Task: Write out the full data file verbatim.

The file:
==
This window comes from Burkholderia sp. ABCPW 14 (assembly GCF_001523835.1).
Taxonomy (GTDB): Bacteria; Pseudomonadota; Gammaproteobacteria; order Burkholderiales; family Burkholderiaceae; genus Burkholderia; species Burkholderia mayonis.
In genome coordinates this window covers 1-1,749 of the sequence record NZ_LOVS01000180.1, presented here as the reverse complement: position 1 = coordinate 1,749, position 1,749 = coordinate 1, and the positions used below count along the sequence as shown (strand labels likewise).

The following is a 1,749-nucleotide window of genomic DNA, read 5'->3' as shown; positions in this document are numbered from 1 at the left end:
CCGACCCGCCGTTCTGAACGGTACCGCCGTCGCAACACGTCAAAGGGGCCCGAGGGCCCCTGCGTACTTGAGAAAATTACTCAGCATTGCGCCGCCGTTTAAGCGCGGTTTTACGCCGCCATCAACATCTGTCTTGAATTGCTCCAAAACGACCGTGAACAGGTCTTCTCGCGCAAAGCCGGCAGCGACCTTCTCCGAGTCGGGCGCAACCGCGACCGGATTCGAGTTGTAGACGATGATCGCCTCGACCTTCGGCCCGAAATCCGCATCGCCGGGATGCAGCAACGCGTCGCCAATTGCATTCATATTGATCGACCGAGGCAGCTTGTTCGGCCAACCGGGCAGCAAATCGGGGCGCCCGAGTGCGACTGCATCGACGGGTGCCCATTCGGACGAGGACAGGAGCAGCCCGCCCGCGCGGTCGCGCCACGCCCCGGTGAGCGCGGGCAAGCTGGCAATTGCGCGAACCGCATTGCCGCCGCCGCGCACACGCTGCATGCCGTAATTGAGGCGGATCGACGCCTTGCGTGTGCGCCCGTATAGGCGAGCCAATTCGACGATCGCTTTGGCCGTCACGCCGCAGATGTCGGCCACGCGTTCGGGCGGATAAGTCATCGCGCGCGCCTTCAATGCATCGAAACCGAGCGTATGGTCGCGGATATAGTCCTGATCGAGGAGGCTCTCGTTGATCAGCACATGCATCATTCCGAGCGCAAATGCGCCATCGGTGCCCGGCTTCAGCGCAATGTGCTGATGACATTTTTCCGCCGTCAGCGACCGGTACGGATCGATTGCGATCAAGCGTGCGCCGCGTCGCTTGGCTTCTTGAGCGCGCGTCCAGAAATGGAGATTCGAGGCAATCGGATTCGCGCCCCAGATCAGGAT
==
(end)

This window comes from Burkholderia sp. ABCPW 14 (assembly GCF_001523835.1).
Taxonomy (GTDB): Bacteria; Pseudomonadota; Gammaproteobacteria; order Burkholderiales; family Burkholderiaceae; genus Burkholderia; species Burkholderia mayonis.
In genome coordinates this window covers 1-1,749 of the sequence record NZ_LOVS01000180.1, presented here as the reverse complement: position 1 = coordinate 1,749, position 1,749 = coordinate 1, and the positions used below count along the sequence as shown (strand labels likewise).

The following is a 1,749-nucleotide window of genomic DNA, read 5'->3' as shown; positions in this document are numbered from 1 at the left end:
CCGACCCGCCGTTCTGAACGGTACCGCCGTCGCAACACGTCAAAGGGGCCCGAGGGCCCCTGCGTACTTGAGAAAATTACTCAGCATTGCGCCGCCGTTTAAGCGCGGTTTTACGCCGCCATCAACATCTGTCTTGAATTGCTCCAAAACGACCGTGAACAGGTCTTCTCGCGCAAAGCCGGCAGCGACCTTCTCCGAGTCGGGCGCAACCGCGACCGGATTCGAGTTGTAGACGATGATCGCCTCGACCTTCGGCCCGAAATCCGCATCGCCGGGATGCAGCAACGCGTCGCCAATTGCATTCATATTGATCGACCGAGGCAGCTTGTTCGGCCAACCGGGCAGCAAATCGGGGCGCCCGAGTGCGACTGCATCGACGGGTGCCCATTCGGACGAGGACAGGAGCAGCCCGCCCGCGCGGTCGCGCCACGCCCCGGTGAGCGCGGGCAAGCTGGCAATTGCGCGAACCGCATTGCCGCCGCCGCGCACACGCTGCATGCCGTAATTGAGGCGGATCGACGCCTTGCGTGTGCGCCCGTATAGGCGAGCCAATTCGACGATCGCTTTGGCCGTCACGCCGCAGATGTCGGCCACGCGTTCGGGCGGATAAGTCATCGCGCGCGCCTTCAATGCATCGAAACCGAGCGTATGGTCGCGGATATAGTCCTGATCGAGGAGGCTCTCGTTGATCAGCACATGCATCATTCCGAGCGCAAATGCGCCATCGGTGCCCGGCTTCAGCGCAATGTGCTGATGACATTTTTCCGCCGTCAGCGACCGGTACGGATCGATTGCGATCAAGCGTGCGCCGCGTCGCTTGGCTTCTTGAGCGCGCGTCCAGAAATGGAGATTCGAGGCAATCGGATTCGCGCCCCAGATCAGGAT